b. Direct Negligence
The basic elements of a claim for negligence under general maritime law are the same as at common law. See Whelan v. Royal Caribbean Cruises Ltd., 2013 WL 5583970, at *2–3, 2013 U.S. Dist. LEXIS 147811 *7–8 (S.D.Fla. Aug. 14, 2013). The plaintiff must prove that: (1) defendant had a duty to protect plaintiff from a particular injury; (2) defendant breached that duty; (3) defendant's breach was the proximate cause of plaintiff's injuries; and (4) plaintiff suffered damages as a result of said injuries. See Chaparro v. Carnival Corp., 693 F.3d 1333, 1336 (11th Cir.2012).
It is clearly established that cruise lines owe their passengers a duty to warn of known or foreseeable dangers. “[W]here [a] menace is ... encountered on land and [is] not clearly linked to nautical adventure,” Keefe v. Bahama Cruise Line, Inc., 867 F.2d 1318, 1322 (11th Cir.Fla.1989), “the exercise of reasonable care is defined as the duty to warn of dangers on shore that are not open and obvious, of which the cruise line had actual or constructi[ve] knowledge, and that exist in places where passengers are invited or reasonably expect to visit,” Lapidus v. NCL Am. LLC, 924 F.Supp.2d 1352, 1356–57 (S.D.Fla.2013).
Here, Plaintiff alleges that because of Celebrity's longstanding relationship with the tour operator, Celebrity should have known of the danger she faced being unloaded from the bus and should have warned her of the potential harm. Celebrity argues that Plaintiff has failed to allege that it knew or should have known of the danger she faced. However, the Eleventh Circuit has previously stated that arguments on the foreseeability of a danger are “more appropriate after discovery at the summary judgment stage or at trial.” Chaparro, 693 F.3d at 1337. This makes perfect sense because a passenger has few ways of determining what the cruise line knew or should have known before discovery is conducted.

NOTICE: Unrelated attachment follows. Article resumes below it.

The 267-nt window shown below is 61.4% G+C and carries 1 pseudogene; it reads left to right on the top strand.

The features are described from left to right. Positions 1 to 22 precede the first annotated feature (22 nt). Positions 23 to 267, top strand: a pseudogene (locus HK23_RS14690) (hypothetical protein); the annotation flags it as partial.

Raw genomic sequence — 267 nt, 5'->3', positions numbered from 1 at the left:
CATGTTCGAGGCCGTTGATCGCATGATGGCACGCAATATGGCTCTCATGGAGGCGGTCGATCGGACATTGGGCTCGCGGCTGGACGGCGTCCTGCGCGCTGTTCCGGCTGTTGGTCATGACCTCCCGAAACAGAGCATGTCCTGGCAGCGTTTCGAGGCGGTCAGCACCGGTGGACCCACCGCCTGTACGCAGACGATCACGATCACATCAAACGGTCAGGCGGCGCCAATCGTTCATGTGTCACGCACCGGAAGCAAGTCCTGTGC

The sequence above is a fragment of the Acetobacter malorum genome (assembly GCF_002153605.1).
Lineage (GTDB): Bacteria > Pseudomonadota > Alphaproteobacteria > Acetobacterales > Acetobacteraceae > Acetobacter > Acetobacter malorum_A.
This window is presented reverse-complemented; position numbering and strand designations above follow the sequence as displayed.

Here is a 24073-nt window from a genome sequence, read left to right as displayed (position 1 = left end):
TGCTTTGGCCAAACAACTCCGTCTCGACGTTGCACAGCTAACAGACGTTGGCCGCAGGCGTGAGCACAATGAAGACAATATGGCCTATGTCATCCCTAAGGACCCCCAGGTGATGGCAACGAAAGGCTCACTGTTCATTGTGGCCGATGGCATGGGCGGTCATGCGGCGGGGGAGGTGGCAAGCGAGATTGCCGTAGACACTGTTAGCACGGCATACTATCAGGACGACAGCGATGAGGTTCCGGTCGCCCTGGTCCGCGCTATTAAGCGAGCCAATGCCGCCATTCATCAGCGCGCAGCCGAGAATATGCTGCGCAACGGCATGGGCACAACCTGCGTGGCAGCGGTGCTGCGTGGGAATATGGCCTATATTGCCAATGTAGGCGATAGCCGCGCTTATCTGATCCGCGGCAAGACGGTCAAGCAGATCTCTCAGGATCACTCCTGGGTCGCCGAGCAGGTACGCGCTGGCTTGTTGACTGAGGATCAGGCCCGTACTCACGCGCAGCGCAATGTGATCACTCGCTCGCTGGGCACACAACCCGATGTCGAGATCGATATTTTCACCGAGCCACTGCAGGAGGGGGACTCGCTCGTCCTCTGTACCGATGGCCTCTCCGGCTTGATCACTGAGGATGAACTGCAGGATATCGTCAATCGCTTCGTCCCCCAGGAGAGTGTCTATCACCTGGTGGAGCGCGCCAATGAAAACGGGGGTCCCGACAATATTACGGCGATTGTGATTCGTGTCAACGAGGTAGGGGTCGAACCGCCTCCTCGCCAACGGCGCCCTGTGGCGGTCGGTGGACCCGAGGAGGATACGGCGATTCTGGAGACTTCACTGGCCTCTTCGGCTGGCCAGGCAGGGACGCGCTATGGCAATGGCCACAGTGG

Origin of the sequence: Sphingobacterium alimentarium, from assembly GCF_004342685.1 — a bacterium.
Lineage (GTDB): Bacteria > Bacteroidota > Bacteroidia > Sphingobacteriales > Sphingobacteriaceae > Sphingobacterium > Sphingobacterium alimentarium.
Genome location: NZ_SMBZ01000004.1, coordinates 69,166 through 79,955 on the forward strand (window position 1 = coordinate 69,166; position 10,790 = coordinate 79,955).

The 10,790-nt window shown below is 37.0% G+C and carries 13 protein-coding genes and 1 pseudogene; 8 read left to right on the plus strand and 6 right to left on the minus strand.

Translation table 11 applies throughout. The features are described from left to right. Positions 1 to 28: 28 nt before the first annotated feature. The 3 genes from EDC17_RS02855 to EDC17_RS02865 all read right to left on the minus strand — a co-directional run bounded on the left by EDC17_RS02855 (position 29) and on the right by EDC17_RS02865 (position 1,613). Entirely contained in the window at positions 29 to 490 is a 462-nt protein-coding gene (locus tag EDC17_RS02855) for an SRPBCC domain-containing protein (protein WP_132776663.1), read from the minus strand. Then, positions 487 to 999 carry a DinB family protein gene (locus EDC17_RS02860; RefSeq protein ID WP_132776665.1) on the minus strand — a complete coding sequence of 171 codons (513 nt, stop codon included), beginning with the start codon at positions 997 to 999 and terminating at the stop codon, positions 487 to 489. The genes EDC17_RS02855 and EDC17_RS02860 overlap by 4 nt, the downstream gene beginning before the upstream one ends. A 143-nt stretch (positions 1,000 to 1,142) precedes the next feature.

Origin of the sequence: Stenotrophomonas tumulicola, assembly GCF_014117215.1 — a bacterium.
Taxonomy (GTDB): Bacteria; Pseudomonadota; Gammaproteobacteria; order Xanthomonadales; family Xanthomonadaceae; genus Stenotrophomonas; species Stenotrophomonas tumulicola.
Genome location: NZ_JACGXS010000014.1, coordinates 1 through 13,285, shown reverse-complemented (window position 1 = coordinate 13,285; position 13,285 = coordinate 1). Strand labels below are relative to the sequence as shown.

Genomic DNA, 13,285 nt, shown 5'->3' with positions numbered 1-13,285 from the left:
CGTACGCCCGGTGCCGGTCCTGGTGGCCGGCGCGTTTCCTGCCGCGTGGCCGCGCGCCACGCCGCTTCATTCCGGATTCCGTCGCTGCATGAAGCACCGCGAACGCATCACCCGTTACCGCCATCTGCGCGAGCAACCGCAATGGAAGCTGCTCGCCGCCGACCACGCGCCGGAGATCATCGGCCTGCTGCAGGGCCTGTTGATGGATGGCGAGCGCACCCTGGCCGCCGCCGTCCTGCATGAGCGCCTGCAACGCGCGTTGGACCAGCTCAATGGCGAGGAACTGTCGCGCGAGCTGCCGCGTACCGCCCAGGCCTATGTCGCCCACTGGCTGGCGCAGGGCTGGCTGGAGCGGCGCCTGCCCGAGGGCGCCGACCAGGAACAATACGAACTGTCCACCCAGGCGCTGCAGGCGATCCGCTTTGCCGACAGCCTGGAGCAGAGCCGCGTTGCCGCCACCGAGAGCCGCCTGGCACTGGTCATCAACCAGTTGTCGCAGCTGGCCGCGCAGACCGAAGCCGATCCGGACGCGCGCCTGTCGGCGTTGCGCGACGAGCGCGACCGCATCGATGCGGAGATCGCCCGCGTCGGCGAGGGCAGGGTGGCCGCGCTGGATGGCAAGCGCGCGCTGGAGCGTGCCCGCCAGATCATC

Additionally, Plaintiff—citing Judge Altonaga's recent decision in Pucci v. Carnival Corp., 146 F.Supp.3d 1281, 2015 WL 7272764 (S.D.Fla. November 18, 2015) —argues that cruise lines have supplementary duties under the reasonable care standard when they know of a passenger's disabilities or handicaps. See also Carroll v. Carnival Corp., 2013 WL 1857115, at *4 (S.D.Fla. May 2, 2013) (“[A] carrier with knowledge of a passenger's abnormal physical disability may have to do more under the reasonable care standard toward that passenger than it would toward a passenger with no physical disability.”). In Pucci, the Court determined that the scope of Carnival's duty to warn about the dangerousness of a snorkeling excursion was impacted by its prior knowledge that the decedent was a poor swimmer of advanced age. 146 F.Supp.3d at 1287–90, 2015 WL 7272764 at *4–5. In this case, Plaintiff alleges that she informed Celebrity of her physical disabilities. Therefore, she asserts that Celebrity's duty to warn of the dangerousness of her excursion should be viewed in light of its prior knowledge of her disabilities. The Court agrees.
Plaintiff alleges that “when the tour operator began to debark the Plaintiff off the ramp of the bus, the operator turned the handle bar of the Plaintiff's scooter causing the Plaintiff to fall to the ground....” (D.E. 1 at ¶ 18.) Celebrity is correct that this allegation standing alone does not allege a danger that is capable of being known or foreseen. Rather, it details what appears to be a one-time, non-recurring mishap. However, Plaintiff supplemented this allegation by alleging the following: “[Celebrity] knew or should have known the Easy Lisbon practice of loading and unloading special needs passengers was unsafe.” (Id. at ¶ 22(b).) Under Twombly / Iqbal's liberal pleading standard, the Plaintiff is not required to specifically detail which policies and procedures were unsafe and how they created danger. She need only allege that there was a danger that Celebrity should or could have known about. Because Plaintiff has satisfied her pleading requirements, her claim for negligence survives Celebrity's 12(b)(6) motion.
c. Negligent Hiring/Retention
Count 3 of Plaintiff's Complaint is for “negligent selection of a shore excursion provider.” The Court construes this Count as a claim for negligent hiring/retention of the shore excursion operator.